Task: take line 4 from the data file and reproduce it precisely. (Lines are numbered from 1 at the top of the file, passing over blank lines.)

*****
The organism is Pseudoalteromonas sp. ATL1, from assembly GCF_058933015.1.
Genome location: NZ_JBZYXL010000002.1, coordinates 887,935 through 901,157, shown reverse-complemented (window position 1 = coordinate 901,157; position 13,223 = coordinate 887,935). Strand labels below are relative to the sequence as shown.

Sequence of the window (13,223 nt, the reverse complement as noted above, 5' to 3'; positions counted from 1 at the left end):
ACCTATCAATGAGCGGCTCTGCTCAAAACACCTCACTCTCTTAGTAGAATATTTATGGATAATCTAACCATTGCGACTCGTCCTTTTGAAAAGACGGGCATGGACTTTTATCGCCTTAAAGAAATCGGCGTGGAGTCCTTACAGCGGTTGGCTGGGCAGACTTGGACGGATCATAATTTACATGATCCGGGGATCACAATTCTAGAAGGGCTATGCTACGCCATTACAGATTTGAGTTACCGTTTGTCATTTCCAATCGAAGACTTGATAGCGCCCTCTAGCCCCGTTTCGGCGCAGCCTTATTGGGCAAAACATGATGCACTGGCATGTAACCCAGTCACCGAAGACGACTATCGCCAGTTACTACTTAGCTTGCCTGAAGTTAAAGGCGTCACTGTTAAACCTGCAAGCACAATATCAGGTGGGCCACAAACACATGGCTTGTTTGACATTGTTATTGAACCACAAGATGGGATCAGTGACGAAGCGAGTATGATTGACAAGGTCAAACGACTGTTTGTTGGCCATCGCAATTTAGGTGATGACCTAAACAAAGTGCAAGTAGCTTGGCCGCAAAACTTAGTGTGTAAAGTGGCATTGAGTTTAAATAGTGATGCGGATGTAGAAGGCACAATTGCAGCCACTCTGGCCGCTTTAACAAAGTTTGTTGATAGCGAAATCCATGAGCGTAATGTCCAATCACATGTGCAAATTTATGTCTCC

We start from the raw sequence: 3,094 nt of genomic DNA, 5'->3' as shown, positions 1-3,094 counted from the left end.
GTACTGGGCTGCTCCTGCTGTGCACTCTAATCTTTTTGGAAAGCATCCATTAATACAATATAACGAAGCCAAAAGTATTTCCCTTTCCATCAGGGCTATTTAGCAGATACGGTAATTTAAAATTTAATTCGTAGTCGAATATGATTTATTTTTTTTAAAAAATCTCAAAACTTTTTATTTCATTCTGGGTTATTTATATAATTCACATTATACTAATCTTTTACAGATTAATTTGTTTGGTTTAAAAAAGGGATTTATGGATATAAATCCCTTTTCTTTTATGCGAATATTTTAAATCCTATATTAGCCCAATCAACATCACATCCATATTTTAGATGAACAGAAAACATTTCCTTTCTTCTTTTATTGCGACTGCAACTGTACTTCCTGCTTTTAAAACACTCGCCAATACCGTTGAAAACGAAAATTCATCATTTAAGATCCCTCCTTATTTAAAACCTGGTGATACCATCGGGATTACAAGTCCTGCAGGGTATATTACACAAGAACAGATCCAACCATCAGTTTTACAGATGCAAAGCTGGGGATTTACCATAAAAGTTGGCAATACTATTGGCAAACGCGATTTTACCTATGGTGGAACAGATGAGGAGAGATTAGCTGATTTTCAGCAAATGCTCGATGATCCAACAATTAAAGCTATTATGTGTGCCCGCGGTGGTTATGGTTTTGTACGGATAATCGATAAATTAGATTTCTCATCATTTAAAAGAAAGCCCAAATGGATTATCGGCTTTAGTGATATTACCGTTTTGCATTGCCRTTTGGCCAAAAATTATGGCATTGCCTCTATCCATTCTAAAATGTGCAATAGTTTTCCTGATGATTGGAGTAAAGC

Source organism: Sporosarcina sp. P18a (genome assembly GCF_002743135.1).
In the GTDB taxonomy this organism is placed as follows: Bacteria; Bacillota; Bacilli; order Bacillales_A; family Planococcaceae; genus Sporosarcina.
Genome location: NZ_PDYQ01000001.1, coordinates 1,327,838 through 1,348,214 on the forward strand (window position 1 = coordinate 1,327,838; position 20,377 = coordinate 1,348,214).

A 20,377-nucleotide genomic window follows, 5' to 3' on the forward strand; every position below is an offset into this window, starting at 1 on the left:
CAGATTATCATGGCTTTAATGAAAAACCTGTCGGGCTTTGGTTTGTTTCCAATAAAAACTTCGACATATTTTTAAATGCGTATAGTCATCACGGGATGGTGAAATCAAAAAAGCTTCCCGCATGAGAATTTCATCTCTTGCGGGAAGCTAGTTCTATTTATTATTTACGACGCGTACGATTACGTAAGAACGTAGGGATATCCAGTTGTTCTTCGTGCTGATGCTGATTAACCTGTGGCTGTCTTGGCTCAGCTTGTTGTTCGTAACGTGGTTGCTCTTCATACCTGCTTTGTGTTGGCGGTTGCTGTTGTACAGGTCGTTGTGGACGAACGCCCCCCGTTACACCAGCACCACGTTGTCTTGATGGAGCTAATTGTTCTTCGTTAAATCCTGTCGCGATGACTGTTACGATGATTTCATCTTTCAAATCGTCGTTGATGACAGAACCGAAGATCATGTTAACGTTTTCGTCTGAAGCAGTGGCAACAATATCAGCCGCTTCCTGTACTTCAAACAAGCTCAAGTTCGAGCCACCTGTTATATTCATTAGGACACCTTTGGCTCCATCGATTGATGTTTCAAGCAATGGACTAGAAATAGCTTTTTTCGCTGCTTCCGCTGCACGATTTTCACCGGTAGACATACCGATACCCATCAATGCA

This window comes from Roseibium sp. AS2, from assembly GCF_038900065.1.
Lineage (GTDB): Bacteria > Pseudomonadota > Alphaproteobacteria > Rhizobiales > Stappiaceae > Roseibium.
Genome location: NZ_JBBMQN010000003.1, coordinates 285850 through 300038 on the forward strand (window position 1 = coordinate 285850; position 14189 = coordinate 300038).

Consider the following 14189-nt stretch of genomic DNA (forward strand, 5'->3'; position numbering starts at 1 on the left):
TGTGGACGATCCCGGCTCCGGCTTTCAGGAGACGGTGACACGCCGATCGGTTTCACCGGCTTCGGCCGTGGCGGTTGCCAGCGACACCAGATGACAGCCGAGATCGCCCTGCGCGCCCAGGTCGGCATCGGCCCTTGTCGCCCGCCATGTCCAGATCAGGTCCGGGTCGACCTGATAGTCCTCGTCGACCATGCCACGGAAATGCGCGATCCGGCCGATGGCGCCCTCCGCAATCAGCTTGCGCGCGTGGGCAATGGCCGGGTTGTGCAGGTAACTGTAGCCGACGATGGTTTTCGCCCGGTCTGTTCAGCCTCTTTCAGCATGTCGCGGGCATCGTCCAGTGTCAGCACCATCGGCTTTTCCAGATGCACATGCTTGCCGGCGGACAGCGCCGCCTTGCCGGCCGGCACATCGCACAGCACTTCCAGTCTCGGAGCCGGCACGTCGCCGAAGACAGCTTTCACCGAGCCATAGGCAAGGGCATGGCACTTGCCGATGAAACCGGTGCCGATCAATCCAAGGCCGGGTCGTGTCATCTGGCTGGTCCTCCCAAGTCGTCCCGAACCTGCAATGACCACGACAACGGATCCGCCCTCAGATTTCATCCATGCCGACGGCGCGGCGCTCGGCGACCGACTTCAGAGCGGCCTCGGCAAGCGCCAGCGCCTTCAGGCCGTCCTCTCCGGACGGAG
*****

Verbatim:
ACCTATCAATGAGCGGCTCTGCTCAAAACACCTCACTCTCTTAGTAGAATATTTATGGATAATCTAACCATTGCGACTCGTCCTTTTGAAAAGACGGGCATGGACTTTTATCGCCTTAAAGAAATCGGCGTGGAGTCCTTACAGCGGTTGGCTGGGCAGACTTGGACGGATCATAATTTACATGATCCGGGGATCACAATTCTAGAAGGGCTATGCTACGCCATTACAGATTTGAGTTACCGTTTGTCATTTCCAATCGAAGACTTGATAGCGCCCTCTAGCCCCGTTTCGGCGCAGCCTTATTGGGCAAAACATGATGCACTGGCATGTAACCCAGTCACCGAAGACGACTATCGCCAGTTACTACTTAGCTTGCCTGAAGTTAAAGGCGTCACTGTTAAACCTGCAAGCACAATATCAGGTGGGCCACAAACACATGGCTTGTTTGACATTGTTATTGAACCACAAGATGGGATCAGTGACGAAGCGAGTATGATTGACAAGGTCAAACGACTGTTTGTTGGCCATCGCAATTTAGGTGATGACCTAAACAAAGTGCAAGTAGCTTGGCCGCAAAACTTAGTGTGTAAAGTGGCATTGAGTTTAAATAGTGATGCGGATGTAGAAGGCACAATTGCAGCCACTCTGGCCGCTTTAACAAAGTTTGTTGATAGCGAAATCCATGAGCGTAATGTCCAATCACATGTGCAAATTTATGTCTCC